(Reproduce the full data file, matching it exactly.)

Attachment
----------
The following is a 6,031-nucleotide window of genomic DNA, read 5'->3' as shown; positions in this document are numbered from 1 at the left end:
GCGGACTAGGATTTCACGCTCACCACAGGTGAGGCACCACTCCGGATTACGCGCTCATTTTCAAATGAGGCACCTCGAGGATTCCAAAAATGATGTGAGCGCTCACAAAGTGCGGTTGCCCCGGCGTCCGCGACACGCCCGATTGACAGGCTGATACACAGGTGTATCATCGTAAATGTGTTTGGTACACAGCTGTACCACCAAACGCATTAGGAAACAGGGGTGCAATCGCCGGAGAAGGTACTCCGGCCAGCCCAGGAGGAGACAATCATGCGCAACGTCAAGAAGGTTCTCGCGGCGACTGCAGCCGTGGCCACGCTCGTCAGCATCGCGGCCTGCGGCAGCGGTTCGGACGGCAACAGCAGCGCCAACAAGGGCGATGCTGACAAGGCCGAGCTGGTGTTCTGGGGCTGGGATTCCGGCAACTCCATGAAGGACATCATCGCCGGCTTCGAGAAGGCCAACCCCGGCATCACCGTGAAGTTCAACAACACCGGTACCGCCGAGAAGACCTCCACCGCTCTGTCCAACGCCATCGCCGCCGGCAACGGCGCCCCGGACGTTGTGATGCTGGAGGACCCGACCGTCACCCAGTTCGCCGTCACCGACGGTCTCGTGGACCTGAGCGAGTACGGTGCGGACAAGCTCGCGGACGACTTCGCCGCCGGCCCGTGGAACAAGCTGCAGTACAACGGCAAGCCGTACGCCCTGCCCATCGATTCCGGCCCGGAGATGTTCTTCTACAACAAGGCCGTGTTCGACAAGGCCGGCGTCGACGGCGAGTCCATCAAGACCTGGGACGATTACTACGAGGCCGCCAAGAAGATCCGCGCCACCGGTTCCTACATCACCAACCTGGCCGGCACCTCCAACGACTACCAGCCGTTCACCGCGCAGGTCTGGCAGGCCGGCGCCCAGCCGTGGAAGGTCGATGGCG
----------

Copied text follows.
The following is a 6,031-nucleotide window of genomic DNA, read 5'->3' as shown; positions in this document are numbered from 1 at the left end:
GCGGACTAGGATTTCACGCTCACCACAGGTGAGGCACCACTCCGGATTACGCGCTCATTTTCAAATGAGGCACCTCGAGGATTCCAAAAATGATGTGAGCGCTCACAAAGTGCGGTTGCCCCGGCGTCCGCGACACGCCCGATTGACAGGCTGATACACAGGTGTATCATCGTAAATGTGTTTGGTACACAGCTGTACCACCAAACGCATTAGGAAACAGGGGTGCAATCGCCGGAGAAGGTACTCCGGCCAGCCCAGGAGGAGACAATCATGCGCAACGTCAAGAAGGTTCTCGCGGCGACTGCAGCCGTGGCCACGCTCGTCAGCATCGCGGCCTGCGGCAGCGGTTCGGACGGCAACAGCAGCGCCAACAAGGGCGATGCTGACAAGGCCGAGCTGGTGTTCTGGGGCTGGGATTCCGGCAACTCCATGAAGGACATCATCGCCGGCTTCGAGAAGGCCAACCCCGGCATCACCGTGAAGTTCAACAACACCGGTACCGCCGAGAAGACCTCCACCGCTCTGTCCAACGCCATCGCCGCCGGCAACGGCGCCCCGGACGTTGTGATGCTGGAGGACCCGACCGTCACCCAGTTCGCCGTCACCGACGGTCTCGTGGACCTGAGCGAGTACGGTGCGGACAAGCTCGCGGACGACTTCGCCGCCGGCCCGTGGAACAAGCTGCAGTACAACGGCAAGCCGTACGCCCTGCCCATCGATTCCGGCCCGGAGATGTTCTTCTACAACAAGGCCGTGTTCGACAAGGCCGGCGTCGACGGCGAGTCCATCAAGACCTGGGACGATTACTACGAGGCCGCCAAGAAGATCCGCGCCACCGGTTCCTACATCACCAACCTGGCCGGCACCTCCAACGACTACCAGCCGTTCACCGCGCAGGTCTGGCAGGCCGGCGCCCAGCCGTGGAAGGTCGATGGCG